• Injured stars across the game will play a major role in how the pennant races take shape over August and September.
By Mitchell Gladstone
August 05, 2019

The trade deadline has come and gone, meaning MLB teams are stuck with what they’ve got. Things were relatively quiet in the first year with only one trade deadline, although a deal just before the Wednesday afternoon buzzer sent Zack Greinke to Houston and made the Astros clear favorites in the American League.

There were plenty of smaller moves last week, with relievers and bench bats moving to new teams and inconsequential returns headed back the other way. Those were moves that would’ve typically happened in August in years past.

Perhaps, though, teams opted to stay quiet this week as they hold out hope for the return of key pieces. Several contenders have important players on the IL who may not be superstars, but could return in August or September and have a similar impact to the bygone Aug. 31 deadline pickup. Let's run through some of the big names slated to return before the regular season ends.

Cleveland Indians: Starting Pitchers Corey Kluber and Carlos Carrasco

Although Greinke was the biggest name to change jerseys this week, Trevor Bauer isn’t too far behind. He's now with the Reds after a three-way deal brought back power bats for the corner outfield spots, something Cleveland desperately needed.

Under normal circumstances, trading away one of your top starters in the midst of a tight division race would seem unwise. But Kluber, a two-time Cy Young winner, is on the verge of making a rehab start—he’s been out since May 1 when a comeback liner broke his right forearm—and Carrasco has indicated he’d like to pitch again this year following a leukemia diagnosis in early July. Getting both pitchers back into the fold could give the Indians a postseason rotation to rival the Astros.

Philadelphia Phillies: Outfielder Jay Bruce

The Phillies' trade for Bruce in May didn't send any shockwaves around the sport. But it wasn't more than a few days later Andrew McCutchen tore his ACL and suddenly, Bruce was the everyday leftfielder in Philly. Despite his .230 average this season, the lefty slugger has mashed, hitting 10 homers in 121 plate appearances for the Phils, and his defense has somehow been better than any of his recent seasons.

Philadelphia traded a player to be named later to Pittsburgh for Corey Dickerson, but that was more of a move to sure up the bench—both Bruce and Dickerson are lefthanded leftfielders. Whenever Bruce returns from his oblique injury, he’ll slot right back into the middle of the lineup and give the Phillies some much-needed pop.

Milwaukee Brewers: Starting Pitcher Brandon Woodruff

Another team, another oblique injury. Woodruff had been the Brewers' most reliable arm, logging 11 wins in 20 starts and a 1.17 WHIP in 117 2/3 innings before going to the IL about two weeks ago. He was expected to be out six weeks, meaning the righty could be back on the bump around the first week of September.

Milwaukee added a bunch of arms, none of which are more than a reliever or a very low-end starter. And though the ‘pen could be pretty good down the stretch, starting Gio Gonzalez, Jordan Lyles and Adrian Houser three out of every five games isn’t going to cut it for a team with postseason aspirations. They need Woodruff back.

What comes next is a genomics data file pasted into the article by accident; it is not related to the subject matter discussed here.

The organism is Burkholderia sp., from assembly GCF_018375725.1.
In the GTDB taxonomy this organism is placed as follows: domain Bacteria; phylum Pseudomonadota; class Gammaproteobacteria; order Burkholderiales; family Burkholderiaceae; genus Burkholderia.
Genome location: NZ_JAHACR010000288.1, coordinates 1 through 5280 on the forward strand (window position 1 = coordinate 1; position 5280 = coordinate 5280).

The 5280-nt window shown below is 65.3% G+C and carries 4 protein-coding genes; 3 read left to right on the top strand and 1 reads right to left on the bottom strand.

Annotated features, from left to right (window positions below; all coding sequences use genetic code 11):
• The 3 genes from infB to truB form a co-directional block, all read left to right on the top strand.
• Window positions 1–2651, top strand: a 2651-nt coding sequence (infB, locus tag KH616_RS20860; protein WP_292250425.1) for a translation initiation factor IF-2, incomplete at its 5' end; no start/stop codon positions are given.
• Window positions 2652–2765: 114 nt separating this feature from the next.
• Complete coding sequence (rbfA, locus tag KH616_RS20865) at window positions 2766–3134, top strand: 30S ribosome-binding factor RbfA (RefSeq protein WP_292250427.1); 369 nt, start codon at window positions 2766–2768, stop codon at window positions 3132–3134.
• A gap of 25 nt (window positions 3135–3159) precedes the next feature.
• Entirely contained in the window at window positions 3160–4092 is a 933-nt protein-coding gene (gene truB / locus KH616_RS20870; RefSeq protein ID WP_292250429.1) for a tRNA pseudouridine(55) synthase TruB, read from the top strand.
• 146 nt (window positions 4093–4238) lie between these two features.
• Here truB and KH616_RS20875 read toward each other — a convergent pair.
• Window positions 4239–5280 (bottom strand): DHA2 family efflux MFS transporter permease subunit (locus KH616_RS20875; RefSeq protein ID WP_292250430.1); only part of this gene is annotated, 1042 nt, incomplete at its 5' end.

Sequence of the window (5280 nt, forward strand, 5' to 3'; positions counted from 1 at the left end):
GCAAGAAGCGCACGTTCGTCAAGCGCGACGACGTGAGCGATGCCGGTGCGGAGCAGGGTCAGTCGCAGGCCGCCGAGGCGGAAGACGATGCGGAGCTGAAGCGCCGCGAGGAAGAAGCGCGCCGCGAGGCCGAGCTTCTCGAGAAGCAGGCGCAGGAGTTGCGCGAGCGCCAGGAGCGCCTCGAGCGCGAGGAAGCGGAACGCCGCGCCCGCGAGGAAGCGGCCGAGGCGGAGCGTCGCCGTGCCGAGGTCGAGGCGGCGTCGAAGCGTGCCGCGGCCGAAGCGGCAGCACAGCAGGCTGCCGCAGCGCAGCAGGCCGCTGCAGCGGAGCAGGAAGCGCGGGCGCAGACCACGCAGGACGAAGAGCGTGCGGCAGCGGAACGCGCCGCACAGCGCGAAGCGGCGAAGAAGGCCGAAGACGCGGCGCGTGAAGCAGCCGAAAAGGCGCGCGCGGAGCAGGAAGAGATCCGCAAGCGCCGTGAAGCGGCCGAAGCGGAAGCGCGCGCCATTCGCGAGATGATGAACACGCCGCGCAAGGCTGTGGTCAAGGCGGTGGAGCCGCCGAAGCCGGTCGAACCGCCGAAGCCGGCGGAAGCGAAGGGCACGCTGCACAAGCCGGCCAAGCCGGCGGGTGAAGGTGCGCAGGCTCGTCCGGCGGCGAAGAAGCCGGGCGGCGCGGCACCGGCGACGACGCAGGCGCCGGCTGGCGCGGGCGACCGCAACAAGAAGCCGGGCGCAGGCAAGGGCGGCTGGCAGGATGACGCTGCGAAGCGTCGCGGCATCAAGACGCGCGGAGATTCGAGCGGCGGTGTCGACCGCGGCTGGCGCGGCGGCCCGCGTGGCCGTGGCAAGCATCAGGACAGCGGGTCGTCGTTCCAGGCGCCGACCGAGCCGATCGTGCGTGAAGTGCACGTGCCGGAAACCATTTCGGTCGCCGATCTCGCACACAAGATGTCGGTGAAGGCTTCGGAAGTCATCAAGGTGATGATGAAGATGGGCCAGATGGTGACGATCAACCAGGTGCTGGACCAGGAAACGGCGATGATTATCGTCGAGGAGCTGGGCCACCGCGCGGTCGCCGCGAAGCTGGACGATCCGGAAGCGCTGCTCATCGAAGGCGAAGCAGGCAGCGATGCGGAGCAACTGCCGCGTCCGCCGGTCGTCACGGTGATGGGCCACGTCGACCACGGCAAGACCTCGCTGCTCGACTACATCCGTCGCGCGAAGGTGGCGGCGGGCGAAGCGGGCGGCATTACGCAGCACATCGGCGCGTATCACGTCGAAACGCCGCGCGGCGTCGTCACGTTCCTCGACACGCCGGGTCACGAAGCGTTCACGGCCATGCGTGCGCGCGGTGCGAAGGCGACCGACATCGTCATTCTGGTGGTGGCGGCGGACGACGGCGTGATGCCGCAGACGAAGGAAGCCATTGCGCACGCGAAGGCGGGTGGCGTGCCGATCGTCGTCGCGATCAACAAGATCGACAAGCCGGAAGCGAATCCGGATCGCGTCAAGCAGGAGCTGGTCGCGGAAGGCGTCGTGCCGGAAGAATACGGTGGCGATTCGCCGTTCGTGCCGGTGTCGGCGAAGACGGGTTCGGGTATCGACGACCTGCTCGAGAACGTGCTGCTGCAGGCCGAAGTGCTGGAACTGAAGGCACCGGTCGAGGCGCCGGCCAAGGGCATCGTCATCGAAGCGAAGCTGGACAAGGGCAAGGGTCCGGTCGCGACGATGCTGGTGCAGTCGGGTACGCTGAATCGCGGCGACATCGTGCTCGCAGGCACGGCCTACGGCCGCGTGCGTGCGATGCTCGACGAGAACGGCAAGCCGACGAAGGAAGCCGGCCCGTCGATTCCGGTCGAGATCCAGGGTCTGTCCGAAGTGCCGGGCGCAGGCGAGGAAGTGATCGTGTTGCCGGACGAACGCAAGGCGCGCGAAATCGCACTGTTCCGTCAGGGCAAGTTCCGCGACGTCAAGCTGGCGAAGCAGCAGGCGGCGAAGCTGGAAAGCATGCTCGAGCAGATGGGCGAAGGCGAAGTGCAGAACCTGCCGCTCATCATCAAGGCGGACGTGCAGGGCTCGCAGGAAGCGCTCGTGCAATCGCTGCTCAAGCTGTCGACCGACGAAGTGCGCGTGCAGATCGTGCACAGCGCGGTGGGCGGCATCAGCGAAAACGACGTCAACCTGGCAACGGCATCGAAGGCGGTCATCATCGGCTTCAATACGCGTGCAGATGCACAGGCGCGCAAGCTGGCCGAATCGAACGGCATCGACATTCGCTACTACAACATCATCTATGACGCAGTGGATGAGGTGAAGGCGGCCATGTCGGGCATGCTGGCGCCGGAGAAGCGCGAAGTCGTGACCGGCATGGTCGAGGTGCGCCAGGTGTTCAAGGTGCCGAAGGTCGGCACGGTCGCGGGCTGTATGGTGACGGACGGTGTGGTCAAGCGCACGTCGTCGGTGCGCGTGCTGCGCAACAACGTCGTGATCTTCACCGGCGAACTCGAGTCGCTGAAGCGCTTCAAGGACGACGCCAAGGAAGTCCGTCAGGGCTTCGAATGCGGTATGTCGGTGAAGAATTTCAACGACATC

New York Yankees: Pitches Luis Severino and Dellin Betances

Stop me if you’ve heard this one before: the Yankees are placing PLAYER on the Injured List. It’s been the story of the Bronx Bombers’ season, with Giancarlo Stanton, Gary Sanchez and Luke Voit all presently hurt on the offensive side of things. Even so, the expectation leading up to the trade deadline was that the team would bolster its beleaguered pitching staff. That didn't happen.

Instead, GM Brian Cashman appears content to sit back and wait, perhaps because he believes Betances and Luis Severino will provide the lift that a trade would have. Both have had setbacks and it’s not certain they’ll pitch again this year, but those are two powerful arms that would do a lot of good in October.

San Francisco Giants: Starting Pitcher Johnny Cueto

A two-time All-Star, Cueto has had a rough go in the last two years. He started out 2018 with a 0.84 ERA in five starts before going on the IL May 1, only to return for four more starts before his season came to an end with Tommy John surgery August 2. Now Cueto is back on the mound and on track to return next month.

It’s certainly possible that the Dodgers will have clinched the NL West by that point. Still, the Giants could be in the mix for a wild-card spot. They didn’t trade Madison Bumgarner or deal Will Smith. San Francisco may need a few heroic outings from Cueto to reach the postseason, but it doesn’t seem out of the question.

Tampa Bay Rays: Starting Pitchers Blake Snell and Tyler Glasnow

These two are probably the longest of shots. Glasnow said in mid-July he may not pitch again this season. Snell indicated he hoped to return in September. The former is healing from right forearm strain while the latter recovers from a procedure that removed loose bodies from his elbow.

The Rays did a bunch of bullpen shuffling at the deadline since they really only have two true starters at the moment. That said, Snell was the AL leader in WAR among pitchers last year and had a top-10 ERA before getting hurt. It feels like Tampa Bay’s only chance of reaching the playoffs is if Snell comes back this year.

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